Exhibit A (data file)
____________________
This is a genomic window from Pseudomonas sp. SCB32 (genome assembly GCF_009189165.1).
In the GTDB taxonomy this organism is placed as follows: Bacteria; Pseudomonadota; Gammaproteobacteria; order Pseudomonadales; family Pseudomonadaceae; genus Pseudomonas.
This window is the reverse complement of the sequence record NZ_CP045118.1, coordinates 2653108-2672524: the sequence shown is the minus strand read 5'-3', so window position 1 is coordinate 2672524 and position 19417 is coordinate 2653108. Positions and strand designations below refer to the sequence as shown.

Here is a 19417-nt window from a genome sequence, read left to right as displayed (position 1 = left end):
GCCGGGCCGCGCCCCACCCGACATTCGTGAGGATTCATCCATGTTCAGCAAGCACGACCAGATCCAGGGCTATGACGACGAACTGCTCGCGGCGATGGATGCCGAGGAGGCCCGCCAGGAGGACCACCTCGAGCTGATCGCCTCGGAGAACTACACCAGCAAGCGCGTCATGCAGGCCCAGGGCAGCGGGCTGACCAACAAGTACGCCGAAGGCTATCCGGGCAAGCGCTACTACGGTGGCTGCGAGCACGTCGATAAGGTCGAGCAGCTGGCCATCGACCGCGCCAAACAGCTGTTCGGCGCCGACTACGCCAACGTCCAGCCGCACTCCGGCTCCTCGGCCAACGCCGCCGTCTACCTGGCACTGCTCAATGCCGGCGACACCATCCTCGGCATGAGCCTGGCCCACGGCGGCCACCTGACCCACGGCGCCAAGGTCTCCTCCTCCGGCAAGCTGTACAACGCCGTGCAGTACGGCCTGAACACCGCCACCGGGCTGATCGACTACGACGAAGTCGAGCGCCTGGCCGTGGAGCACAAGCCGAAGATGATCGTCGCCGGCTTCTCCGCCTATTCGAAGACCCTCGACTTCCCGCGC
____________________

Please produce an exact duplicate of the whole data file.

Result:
This is a genomic window from Pseudomonas sp. SCB32 (genome assembly GCF_009189165.1).
In the GTDB taxonomy this organism is placed as follows: Bacteria; Pseudomonadota; Gammaproteobacteria; order Pseudomonadales; family Pseudomonadaceae; genus Pseudomonas.
This window is the reverse complement of the sequence record NZ_CP045118.1, coordinates 2653108-2672524: the sequence shown is the minus strand read 5'-3', so window position 1 is coordinate 2672524 and position 19417 is coordinate 2653108. Positions and strand designations below refer to the sequence as shown.

Here is a 19417-nt window from a genome sequence, read left to right as displayed (position 1 = left end):
GCCGGGCCGCGCCCCACCCGACATTCGTGAGGATTCATCCATGTTCAGCAAGCACGACCAGATCCAGGGCTATGACGACGAACTGCTCGCGGCGATGGATGCCGAGGAGGCCCGCCAGGAGGACCACCTCGAGCTGATCGCCTCGGAGAACTACACCAGCAAGCGCGTCATGCAGGCCCAGGGCAGCGGGCTGACCAACAAGTACGCCGAAGGCTATCCGGGCAAGCGCTACTACGGTGGCTGCGAGCACGTCGATAAGGTCGAGCAGCTGGCCATCGACCGCGCCAAACAGCTGTTCGGCGCCGACTACGCCAACGTCCAGCCGCACTCCGGCTCCTCGGCCAACGCCGCCGTCTACCTGGCACTGCTCAATGCCGGCGACACCATCCTCGGCATGAGCCTGGCCCACGGCGGCCACCTGACCCACGGCGCCAAGGTCTCCTCCTCCGGCAAGCTGTACAACGCCGTGCAGTACGGCCTGAACACCGCCACCGGGCTGATCGACTACGACGAAGTCGAGCGCCTGGCCGTGGAGCACAAGCCGAAGATGATCGTCGCCGGCTTCTCCGCCTATTCGAAGACCCTCGACTTCCCGCGC